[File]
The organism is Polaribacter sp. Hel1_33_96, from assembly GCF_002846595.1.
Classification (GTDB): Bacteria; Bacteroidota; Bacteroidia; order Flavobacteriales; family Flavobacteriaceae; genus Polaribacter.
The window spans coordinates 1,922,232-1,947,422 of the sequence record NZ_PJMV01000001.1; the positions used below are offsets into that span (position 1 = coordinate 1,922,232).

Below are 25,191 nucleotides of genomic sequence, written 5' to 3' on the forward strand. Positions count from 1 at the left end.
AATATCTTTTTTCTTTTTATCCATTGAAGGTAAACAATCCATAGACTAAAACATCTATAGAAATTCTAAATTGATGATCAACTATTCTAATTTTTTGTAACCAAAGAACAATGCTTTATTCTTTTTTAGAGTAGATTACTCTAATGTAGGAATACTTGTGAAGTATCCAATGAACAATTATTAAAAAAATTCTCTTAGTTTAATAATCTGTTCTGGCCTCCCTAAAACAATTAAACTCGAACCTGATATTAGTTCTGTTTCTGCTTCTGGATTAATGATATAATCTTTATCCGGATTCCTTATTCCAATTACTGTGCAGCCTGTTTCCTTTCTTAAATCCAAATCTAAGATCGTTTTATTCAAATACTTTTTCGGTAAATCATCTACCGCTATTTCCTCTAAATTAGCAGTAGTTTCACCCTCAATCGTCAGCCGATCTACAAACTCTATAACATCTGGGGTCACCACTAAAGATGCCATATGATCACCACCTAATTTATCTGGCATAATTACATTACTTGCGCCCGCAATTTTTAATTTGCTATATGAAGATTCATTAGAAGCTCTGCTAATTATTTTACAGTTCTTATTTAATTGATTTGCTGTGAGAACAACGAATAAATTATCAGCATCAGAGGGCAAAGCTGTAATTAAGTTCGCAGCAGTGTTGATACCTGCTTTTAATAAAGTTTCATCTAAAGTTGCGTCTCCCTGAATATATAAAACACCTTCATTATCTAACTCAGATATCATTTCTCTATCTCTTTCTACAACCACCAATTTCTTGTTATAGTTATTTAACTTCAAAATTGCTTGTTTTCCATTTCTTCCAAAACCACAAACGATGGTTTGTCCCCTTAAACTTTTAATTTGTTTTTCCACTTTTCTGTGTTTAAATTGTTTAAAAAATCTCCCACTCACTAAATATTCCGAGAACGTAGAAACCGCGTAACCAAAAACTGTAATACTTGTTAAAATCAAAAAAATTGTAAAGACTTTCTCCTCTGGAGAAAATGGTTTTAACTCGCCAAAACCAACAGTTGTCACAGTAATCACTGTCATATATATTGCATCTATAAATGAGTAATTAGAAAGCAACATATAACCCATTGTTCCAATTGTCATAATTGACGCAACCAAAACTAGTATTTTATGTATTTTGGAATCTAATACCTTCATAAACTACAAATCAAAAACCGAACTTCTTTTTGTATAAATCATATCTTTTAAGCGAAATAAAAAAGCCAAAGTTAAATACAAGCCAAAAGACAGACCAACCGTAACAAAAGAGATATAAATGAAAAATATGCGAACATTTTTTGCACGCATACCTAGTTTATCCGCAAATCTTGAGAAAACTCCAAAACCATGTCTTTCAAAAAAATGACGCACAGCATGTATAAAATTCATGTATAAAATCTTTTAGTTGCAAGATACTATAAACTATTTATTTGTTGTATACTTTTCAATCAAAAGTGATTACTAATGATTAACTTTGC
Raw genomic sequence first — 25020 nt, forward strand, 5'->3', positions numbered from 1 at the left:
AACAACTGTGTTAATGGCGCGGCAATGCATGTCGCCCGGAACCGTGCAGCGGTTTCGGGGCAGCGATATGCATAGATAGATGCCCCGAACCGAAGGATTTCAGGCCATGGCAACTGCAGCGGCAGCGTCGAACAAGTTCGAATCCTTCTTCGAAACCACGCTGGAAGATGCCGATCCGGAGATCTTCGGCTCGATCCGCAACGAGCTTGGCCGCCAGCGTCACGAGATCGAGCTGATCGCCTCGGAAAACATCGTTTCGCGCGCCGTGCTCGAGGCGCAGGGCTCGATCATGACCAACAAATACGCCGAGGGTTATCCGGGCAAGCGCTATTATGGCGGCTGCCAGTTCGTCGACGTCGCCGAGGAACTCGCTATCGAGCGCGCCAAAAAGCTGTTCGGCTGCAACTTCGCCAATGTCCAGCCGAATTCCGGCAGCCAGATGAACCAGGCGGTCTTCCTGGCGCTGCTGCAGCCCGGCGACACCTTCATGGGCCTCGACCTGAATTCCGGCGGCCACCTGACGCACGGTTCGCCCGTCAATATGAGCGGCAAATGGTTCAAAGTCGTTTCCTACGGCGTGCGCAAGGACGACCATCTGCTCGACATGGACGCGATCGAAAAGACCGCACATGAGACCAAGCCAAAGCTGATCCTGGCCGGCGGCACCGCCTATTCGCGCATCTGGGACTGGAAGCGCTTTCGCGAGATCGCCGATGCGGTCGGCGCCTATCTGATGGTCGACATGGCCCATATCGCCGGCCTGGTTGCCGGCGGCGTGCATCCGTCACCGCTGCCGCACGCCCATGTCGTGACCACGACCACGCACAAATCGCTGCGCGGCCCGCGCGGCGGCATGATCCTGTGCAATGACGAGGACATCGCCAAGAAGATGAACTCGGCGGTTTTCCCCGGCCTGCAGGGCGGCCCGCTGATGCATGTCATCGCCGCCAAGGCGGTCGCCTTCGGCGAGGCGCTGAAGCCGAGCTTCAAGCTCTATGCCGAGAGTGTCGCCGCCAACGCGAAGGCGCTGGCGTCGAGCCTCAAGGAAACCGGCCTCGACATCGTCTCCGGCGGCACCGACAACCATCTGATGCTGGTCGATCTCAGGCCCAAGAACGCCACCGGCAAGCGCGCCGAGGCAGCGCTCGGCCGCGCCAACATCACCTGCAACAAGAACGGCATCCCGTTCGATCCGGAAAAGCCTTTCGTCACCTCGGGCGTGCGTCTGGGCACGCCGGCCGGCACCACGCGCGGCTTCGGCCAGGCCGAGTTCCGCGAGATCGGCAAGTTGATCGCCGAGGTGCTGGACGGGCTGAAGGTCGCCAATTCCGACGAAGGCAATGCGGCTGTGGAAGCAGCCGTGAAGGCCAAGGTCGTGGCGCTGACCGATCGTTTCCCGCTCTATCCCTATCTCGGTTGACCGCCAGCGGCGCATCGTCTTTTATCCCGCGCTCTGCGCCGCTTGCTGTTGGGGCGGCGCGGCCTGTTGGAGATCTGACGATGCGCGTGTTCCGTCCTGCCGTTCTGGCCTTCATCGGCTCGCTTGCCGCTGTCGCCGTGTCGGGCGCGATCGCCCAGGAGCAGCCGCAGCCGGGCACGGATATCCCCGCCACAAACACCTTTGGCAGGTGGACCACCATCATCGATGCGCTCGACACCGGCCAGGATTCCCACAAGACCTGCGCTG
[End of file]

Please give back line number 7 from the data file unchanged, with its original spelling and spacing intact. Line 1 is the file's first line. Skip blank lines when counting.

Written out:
AACAACTGTGTTAATGGCGCGGCAATGCATGTCGCCCGGAACCGTGCAGCGGTTTCGGGGCAGCGATATGCATAGATAGATGCCCCGAACCGAAGGATTTCAGGCCATGGCAACTGCAGCGGCAGCGTCGAACAAGTTCGAATCCTTCTTCGAAACCACGCTGGAAGATGCCGATCCGGAGATCTTCGGCTCGATCCGCAACGAGCTTGGCCGCCAGCGTCACGAGATCGAGCTGATCGCCTCGGAAAACATCGTTTCGCGCGCCGTGCTCGAGGCGCAGGGCTCGATCATGACCAACAAATACGCCGAGGGTTATCCGGGCAAGCGCTATTATGGCGGCTGCCAGTTCGTCGACGTCGCCGAGGAACTCGCTATCGAGCGCGCCAAAAAGCTGTTCGGCTGCAACTTCGCCAATGTCCAGCCGAATTCCGGCAGCCAGATGAACCAGGCGGTCTTCCTGGCGCTGCTGCAGCCCGGCGACACCTTCATGGGCCTCGACCTGAATTCCGGCGGCCACCTGACGCACGGTTCGCCCGTCAATATGAGCGGCAAATGGTTCAAAGTCGTTTCCTACGGCGTGCGCAAGGACGACCATCTGCTCGACATGGACGCGATCGAAAAGACCGCACATGAGACCAAGCCAAAGCTGATCCTGGCCGGCGGCACCGCCTATTCGCGCATCTGGGACTGGAAGCGCTTTCGCGAGATCGCCGATGCGGTCGGCGCCTATCTGATGGTCGACATGGCCCATATCGCCGGCCTGGTTGCCGGCGGCGTGCATCCGTCACCGCTGCCGCACGCCCATGTCGTGACCACGACCACGCACAAATCGCTGCGCGGCCCGCGCGGCGGCATGATCCTGTGCAATGACGAGGACATCGCCAAGAAGATGAACTCGGCGGTTTTCCCCGGCCTGCAGGGCGGCCCGCTGATGCATGTCATCGCCGCCAAGGCGGTCGCCTTCGGCGAGGCGCTGAAGCCGAGCTTCAAGCTCTATGCCGAGAGTGTCGCCGCCAACGCGAAGGCGCTGGCGTCGAGCCTCAAGGAAACCGGCCTCGACATCGTCTCCGGCGGCACCGACAACCATCTGATGCTGGTCGATCTCAGGCCCAAGAACGCCACCGGCAAGCGCGCCGAGGCAGCGCTCGGCCGCGCCAACATCACCTGCAACAAGAACGGCATCCCGTTCGATCCGGAAAAGCCTTTCGTCACCTCGGGCGTGCGTCTGGGCACGCCGGCCGGCACCACGCGCGGCTTCGGCCAGGCCGAGTTCCGCGAGATCGGCAAGTTGATCGCCGAGGTGCTGGACGGGCTGAAGGTCGCCAATTCCGACGAAGGCAATGCGGCTGTGGAAGCAGCCGTGAAGGCCAAGGTCGTGGCGCTGACCGATCGTTTCCCGCTCTATCCCTATCTCGGTTGACCGCCAGCGGCGCATCGTCTTTTATCCCGCGCTCTGCGCCGCTTGCTGTTGGGGCGGCGCGGCCTGTTGGAGATCTGACGATGCGCGTGTTCCGTCCTGCCGTTCTGGCCTTCATCGGCTCGCTTGCCGCTGTCGCCGTGTCGGGCGCGATCGCCCAGGAGCAGCCGCAGCCGGGCACGGATATCCCCGCCACAAACACCTTTGGCAGGTGGACCACCATCATCGATGCGCTCGACACCGGCCAGGATTCCCACAAGACCTGCGCTG